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For a split second, Uncle Vernon stood framed in the doorway; ...

The phrase sounds, to me, a vivid account. I could imagine that Uncle Vernon standing there in the doorway be just like a big picture with a frame around it. But I'm not sure if it's the correct way to understand it. What are the native speakers' take for this sentence?

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    "the correct way to make of it" is not idiomatic. You're not sure what to make of it or you're not sure if this is the correct way to understand it. – Tᴚoɯɐuo Oct 23 '18 at 8:59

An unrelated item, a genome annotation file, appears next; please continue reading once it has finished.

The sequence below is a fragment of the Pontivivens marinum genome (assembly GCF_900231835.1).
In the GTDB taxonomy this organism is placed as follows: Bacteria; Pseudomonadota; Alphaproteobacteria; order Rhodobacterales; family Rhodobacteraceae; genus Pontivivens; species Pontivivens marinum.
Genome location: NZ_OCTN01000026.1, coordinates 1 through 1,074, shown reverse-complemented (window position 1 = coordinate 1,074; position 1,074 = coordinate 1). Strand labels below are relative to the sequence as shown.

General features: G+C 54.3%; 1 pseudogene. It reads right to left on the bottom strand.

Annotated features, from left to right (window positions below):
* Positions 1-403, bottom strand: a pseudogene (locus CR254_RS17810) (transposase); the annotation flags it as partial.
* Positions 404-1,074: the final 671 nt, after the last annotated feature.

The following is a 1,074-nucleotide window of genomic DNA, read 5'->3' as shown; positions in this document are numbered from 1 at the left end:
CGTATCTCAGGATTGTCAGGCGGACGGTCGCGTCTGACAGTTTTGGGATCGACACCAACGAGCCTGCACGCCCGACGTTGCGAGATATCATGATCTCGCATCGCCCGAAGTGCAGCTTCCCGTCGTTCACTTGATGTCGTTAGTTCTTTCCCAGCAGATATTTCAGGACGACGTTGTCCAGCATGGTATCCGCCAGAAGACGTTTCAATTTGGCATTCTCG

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IMO, it's an amazing way to tell that the person was frozen for a moment. Well, since the place he got froze was the doorway, it might appear that he's stationary and the whole picture looked like a frame.

It's worth noting that in photography, you frame against something to make the photo stand out!

See the example:

She stood there, framed against the doorway.

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